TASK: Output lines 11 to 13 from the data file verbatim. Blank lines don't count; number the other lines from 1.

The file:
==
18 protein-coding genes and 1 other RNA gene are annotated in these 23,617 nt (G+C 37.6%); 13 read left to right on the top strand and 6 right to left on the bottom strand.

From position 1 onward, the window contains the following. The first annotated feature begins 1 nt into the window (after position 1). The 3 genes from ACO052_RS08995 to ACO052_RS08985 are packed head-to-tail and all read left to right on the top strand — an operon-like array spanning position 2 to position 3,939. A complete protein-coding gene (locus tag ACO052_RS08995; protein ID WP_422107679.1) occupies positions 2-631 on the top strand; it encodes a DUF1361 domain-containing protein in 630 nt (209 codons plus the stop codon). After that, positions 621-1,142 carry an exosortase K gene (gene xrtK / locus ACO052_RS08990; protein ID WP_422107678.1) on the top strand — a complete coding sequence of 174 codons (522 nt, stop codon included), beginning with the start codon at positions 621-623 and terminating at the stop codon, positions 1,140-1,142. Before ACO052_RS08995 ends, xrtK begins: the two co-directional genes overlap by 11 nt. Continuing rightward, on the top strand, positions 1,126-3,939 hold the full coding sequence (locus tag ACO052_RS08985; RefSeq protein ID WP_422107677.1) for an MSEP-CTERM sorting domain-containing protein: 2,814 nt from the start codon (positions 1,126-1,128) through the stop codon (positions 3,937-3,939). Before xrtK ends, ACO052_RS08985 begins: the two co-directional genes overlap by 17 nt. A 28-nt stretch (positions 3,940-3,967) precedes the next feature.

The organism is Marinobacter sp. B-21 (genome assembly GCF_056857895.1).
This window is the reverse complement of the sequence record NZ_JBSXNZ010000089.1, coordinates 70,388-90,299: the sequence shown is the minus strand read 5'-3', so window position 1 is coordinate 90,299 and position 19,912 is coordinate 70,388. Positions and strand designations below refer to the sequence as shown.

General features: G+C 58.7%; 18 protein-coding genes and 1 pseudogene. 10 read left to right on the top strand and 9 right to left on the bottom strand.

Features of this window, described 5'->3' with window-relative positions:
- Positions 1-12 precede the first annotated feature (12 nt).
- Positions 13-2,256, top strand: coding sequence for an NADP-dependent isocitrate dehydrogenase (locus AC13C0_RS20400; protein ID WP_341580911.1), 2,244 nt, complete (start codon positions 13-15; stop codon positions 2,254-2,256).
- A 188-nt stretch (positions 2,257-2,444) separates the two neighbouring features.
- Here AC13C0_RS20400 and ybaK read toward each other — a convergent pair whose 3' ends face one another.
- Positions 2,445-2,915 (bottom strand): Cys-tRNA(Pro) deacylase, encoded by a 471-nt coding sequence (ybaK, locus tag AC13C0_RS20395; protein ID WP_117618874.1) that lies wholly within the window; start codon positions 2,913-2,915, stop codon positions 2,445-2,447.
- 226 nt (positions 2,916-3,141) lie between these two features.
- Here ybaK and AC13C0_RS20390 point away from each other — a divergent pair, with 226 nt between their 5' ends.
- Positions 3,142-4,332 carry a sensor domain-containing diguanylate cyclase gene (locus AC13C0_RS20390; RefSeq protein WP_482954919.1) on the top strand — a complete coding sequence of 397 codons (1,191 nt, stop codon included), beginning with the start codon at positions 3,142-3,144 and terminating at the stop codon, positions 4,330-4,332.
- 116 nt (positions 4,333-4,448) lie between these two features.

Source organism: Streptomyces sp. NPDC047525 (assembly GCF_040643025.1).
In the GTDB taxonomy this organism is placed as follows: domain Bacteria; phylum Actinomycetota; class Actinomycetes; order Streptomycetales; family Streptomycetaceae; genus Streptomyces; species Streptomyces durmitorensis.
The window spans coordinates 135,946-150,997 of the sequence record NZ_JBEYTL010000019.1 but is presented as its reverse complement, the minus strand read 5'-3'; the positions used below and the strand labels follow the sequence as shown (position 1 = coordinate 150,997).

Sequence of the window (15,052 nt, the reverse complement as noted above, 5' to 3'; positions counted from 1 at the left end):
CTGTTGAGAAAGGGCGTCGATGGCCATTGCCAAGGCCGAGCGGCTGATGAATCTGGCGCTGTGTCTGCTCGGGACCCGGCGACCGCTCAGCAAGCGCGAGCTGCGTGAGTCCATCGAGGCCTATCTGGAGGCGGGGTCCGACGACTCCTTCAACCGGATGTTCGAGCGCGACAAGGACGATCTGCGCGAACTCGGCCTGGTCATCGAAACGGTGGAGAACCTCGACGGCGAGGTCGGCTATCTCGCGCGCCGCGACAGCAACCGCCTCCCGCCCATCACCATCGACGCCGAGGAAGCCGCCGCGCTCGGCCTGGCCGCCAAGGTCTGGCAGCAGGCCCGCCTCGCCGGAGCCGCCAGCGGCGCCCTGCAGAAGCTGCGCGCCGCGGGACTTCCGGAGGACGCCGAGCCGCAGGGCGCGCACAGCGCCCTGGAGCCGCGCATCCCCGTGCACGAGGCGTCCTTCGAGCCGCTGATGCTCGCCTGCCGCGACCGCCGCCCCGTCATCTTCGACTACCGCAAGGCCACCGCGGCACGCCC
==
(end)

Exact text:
- Positions 2,445-2,915 (bottom strand): Cys-tRNA(Pro) deacylase, encoded by a 471-nt coding sequence (ybaK, locus tag AC13C0_RS20395; protein ID WP_117618874.1) that lies wholly within the window; start codon positions 2,913-2,915, stop codon positions 2,445-2,447.
- 226 nt (positions 2,916-3,141) lie between these two features.
- Here ybaK and AC13C0_RS20390 point away from each other — a divergent pair, with 226 nt between their 5' ends.